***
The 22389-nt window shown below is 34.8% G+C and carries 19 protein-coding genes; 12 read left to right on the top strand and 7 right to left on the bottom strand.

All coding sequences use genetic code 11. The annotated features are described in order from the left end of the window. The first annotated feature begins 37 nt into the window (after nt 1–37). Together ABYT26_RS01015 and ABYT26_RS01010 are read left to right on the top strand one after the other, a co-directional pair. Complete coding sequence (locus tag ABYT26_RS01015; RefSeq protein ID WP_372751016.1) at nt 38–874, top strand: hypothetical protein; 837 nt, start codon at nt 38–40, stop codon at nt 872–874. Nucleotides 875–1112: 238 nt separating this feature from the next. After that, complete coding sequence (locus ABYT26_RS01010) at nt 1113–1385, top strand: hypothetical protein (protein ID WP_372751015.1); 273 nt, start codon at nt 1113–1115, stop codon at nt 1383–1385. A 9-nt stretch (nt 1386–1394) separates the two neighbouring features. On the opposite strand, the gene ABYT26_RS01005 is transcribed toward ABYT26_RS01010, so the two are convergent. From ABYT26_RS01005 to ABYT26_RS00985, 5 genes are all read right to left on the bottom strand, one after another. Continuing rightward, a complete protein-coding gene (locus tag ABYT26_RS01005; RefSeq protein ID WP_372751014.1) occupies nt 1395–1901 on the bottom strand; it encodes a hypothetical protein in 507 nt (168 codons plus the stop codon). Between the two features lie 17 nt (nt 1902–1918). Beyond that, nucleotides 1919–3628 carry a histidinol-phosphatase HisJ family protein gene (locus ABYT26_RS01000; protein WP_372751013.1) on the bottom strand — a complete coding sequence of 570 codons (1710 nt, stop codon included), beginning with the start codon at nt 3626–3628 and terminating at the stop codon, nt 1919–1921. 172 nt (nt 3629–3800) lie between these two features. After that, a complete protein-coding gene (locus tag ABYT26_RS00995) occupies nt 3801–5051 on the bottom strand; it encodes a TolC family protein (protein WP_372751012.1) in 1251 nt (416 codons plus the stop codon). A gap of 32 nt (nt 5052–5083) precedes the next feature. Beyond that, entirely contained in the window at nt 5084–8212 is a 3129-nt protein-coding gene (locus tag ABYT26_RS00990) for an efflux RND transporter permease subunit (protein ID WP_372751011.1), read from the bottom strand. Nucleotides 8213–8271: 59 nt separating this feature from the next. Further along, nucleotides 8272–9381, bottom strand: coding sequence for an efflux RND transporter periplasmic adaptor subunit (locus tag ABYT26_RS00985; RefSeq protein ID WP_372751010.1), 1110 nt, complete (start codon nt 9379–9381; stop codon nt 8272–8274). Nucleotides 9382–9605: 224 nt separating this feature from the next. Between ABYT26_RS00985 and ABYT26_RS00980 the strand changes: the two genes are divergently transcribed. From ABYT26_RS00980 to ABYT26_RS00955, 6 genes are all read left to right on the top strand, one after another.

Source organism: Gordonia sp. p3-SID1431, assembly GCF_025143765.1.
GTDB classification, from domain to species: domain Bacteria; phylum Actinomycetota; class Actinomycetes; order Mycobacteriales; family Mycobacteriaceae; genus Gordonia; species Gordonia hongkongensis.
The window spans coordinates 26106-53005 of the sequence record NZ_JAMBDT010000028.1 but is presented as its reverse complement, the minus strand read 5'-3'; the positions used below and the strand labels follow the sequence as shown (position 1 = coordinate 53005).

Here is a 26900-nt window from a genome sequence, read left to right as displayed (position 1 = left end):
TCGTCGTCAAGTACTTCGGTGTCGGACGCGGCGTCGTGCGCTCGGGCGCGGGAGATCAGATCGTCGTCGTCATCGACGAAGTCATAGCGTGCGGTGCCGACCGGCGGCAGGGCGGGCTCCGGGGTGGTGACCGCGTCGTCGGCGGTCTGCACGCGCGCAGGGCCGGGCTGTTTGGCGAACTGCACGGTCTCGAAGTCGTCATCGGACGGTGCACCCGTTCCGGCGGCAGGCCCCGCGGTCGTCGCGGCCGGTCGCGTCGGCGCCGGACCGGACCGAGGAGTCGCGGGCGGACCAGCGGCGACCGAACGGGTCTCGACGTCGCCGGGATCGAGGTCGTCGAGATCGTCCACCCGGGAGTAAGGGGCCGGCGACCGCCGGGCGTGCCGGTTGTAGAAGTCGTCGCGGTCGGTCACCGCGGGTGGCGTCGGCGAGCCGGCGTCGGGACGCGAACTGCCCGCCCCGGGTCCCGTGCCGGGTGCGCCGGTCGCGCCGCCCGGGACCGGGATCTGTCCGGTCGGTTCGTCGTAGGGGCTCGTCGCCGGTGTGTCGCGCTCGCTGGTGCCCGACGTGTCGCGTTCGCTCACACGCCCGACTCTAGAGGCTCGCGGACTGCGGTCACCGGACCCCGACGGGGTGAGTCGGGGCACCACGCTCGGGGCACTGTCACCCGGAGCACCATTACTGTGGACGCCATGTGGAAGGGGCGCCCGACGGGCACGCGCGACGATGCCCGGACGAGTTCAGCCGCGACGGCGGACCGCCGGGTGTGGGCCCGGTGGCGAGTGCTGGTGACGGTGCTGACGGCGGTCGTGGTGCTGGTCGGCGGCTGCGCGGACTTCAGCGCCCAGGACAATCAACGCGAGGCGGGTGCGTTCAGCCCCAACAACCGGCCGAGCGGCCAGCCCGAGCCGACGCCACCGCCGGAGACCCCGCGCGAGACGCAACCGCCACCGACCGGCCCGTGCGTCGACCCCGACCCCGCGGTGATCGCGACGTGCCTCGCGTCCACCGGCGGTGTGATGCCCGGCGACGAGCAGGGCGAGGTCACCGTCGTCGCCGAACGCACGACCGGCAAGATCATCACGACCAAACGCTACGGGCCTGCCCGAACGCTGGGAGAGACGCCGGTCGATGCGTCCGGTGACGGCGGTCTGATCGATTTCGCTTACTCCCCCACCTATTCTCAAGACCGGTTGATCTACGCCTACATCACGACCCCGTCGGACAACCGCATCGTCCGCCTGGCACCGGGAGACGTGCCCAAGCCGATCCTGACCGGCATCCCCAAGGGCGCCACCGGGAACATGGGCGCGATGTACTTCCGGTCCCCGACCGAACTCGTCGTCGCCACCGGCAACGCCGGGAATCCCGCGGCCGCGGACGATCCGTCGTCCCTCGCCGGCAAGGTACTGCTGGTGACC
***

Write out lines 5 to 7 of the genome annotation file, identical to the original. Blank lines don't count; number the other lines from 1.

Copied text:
The window spans coordinates 26106-53005 of the sequence record NZ_JAMBDT010000028.1 but is presented as its reverse complement, the minus strand read 5'-3'; the positions used below and the strand labels follow the sequence as shown (position 1 = coordinate 53005).

Here is a 26900-nt window from a genome sequence, read left to right as displayed (position 1 = left end):
TCGTCGTCAAGTACTTCGGTGTCGGACGCGGCGTCGTGCGCTCGGGCGCGGGAGATCAGATCGTCGTCGTCATCGACGAAGTCATAGCGTGCGGTGCCGACCGGCGGCAGGGCGGGCTCCGGGGTGGTGACCGCGTCGTCGGCGGTCTGCACGCGCGCAGGGCCGGGCTGTTTGGCGAACTGCACGGTCTCGAAGTCGTCATCGGACGGTGCACCCGTTCCGGCGGCAGGCCCCGCGGTCGTCGCGGCCGGTCGCGTCGGCGCCGGACCGGACCGAGGAGTCGCGGGCGGACCAGCGGCGACCGAACGGGTCTCGACGTCGCCGGGATCGAGGTCGTCGAGATCGTCCACCCGGGAGTAAGGGGCCGGCGACCGCCGGGCGTGCCGGTTGTAGAAGTCGTCGCGGTCGGTCACCGCGGGTGGCGTCGGCGAGCCGGCGTCGGGACGCGAACTGCCCGCCCCGGGTCCCGTGCCGGGTGCGCCGGTCGCGCCGCCCGGGACCGGGATCTGTCCGGTCGGTTCGTCGTAGGGGCTCGTCGCCGGTGTGTCGCGCTCGCTGGTGCCCGACGTGTCGCGTTCGCTCACACGCCCGACTCTAGAGGCTCGCGGACTGCGGTCACCGGACCCCGACGGGGTGAGTCGGGGCACCACGCTCGGGGCACTGTCACCCGGAGCACCATTACTGTGGACGCCATGTGGAAGGGGCGCCCGACGGGCACGCGCGACGATGCCCGGACGAGTTCAGCCGCGACGGCGGACCGCCGGGTGTGGGCCCGGTGGCGAGTGCTGGTGACGGTGCTGACGGCGGTCGTGGTGCTGGTCGGCGGCTGCGCGGACTTCAGCGCCCAGGACAATCAACGCGAGGCGGGTGCGTTCAGCCCCAACAACCGGCCGAGCGGCCAGCCCGAGCCGACGCCACCGCCGGAGACCCCGCGCGAGACGCAACCGCCACCGACCGGCCCGTGCGTCGACCCCGACCCCGCGGTGATCGCGACGTGCCTCGCGTCCACCGGCGGTGTGATGCCCGGCGACGAGCAGGGCGAGGTCACCGTCGTCGCCGAACGCACGACCGGCAAGATCATCACGACCAAACGCTACGGGCCTGCCCGAACGCTGGGAGAGACGCCGGTCGATGCGTCCGGTGACGGCGGTCTGATCGATTTCGCTTACTCCCCCACCTATTCTCAAGACCGGTTGATCTACGCCTACATCACGACCCCGTCGGACAACCGCATCGTCCGCCTGGCACCGGGAGACGTGCCCAAGCCGATCCTGACCGGCATCCCCAAGGGCGCCACCGGGAACATGGGCGCGATGTACTTCCGGTCCCCGACCGAACTCGTCGTCGCCACCGGCAACGCCGGGAATCCCGCGGCCGCGGACGATCCGTCGTCCCTCGCCGGCAAGGTACTGCTGGTGACC